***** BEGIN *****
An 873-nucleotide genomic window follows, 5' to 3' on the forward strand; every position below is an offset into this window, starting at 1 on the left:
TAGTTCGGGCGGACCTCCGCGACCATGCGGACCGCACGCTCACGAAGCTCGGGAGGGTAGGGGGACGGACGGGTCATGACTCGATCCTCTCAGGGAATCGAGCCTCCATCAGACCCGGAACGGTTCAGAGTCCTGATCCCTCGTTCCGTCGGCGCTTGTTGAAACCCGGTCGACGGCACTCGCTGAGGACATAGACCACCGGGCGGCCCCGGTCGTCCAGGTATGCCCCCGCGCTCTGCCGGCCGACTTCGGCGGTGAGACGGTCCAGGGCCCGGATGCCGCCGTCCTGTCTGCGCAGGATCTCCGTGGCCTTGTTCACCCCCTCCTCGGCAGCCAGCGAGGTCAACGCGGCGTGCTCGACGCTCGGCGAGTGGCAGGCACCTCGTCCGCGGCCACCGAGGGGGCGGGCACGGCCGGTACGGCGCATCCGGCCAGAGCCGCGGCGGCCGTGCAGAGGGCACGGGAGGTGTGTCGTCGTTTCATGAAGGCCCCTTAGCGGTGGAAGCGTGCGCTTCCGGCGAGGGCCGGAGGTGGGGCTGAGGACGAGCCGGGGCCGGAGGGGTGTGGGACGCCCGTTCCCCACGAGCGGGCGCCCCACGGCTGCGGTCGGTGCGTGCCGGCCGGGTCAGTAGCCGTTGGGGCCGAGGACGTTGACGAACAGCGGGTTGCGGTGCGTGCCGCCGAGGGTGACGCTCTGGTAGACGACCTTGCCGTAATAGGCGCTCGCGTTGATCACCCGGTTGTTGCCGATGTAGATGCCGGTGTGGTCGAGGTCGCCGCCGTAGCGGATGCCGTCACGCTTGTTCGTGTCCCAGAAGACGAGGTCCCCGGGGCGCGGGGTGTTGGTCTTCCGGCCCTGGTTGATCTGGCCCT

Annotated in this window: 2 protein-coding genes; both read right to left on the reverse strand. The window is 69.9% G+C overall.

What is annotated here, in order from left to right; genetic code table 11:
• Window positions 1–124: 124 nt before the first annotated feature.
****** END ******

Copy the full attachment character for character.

An 873-nucleotide genomic window follows, 5' to 3' on the forward strand; every position below is an offset into this window, starting at 1 on the left:
TAGTTCGGGCGGACCTCCGCGACCATGCGGACCGCACGCTCACGAAGCTCGGGAGGGTAGGGGGACGGACGGGTCATGACTCGATCCTCTCAGGGAATCGAGCCTCCATCAGACCCGGAACGGTTCAGAGTCCTGATCCCTCGTTCCGTCGGCGCTTGTTGAAACCCGGTCGACGGCACTCGCTGAGGACATAGACCACCGGGCGGCCCCGGTCGTCCAGGTATGCCCCCGCGCTCTGCCGGCCGACTTCGGCGGTGAGACGGTCCAGGGCCCGGATGCCGCCGTCCTGTCTGCGCAGGATCTCCGTGGCCTTGTTCACCCCCTCCTCGGCAGCCAGCGAGGTCAACGCGGCGTGCTCGACGCTCGGCGAGTGGCAGGCACCTCGTCCGCGGCCACCGAGGGGGCGGGCACGGCCGGTACGGCGCATCCGGCCAGAGCCGCGGCGGCCGTGCAGAGGGCACGGGAGGTGTGTCGTCGTTTCATGAAGGCCCCTTAGCGGTGGAAGCGTGCGCTTCCGGCGAGGGCCGGAGGTGGGGCTGAGGACGAGCCGGGGCCGGAGGGGTGTGGGACGCCCGTTCCCCACGAGCGGGCGCCCCACGGCTGCGGTCGGTGCGTGCCGGCCGGGTCAGTAGCCGTTGGGGCCGAGGACGTTGACGAACAGCGGGTTGCGGTGCGTGCCGCCGAGGGTGACGCTCTGGTAGACGACCTTGCCGTAATAGGCGCTCGCGTTGATCACCCGGTTGTTGCCGATGTAGATGCCGGTGTGGTCGAGGTCGCCGCCGTAGCGGATGCCGTCACGCTTGTTCGTGTCCCAGAAGACGAGGTCCCCGGGGCGCGGGGTGTTGGTCTTCCGGCCCTGGTTGATCTGGCCCT

Annotated in this window: 2 protein-coding genes; both read right to left on the reverse strand. The window is 69.9% G+C overall.

What is annotated here, in order from left to right; genetic code table 11:
• Window positions 1–124: 124 nt before the first annotated feature.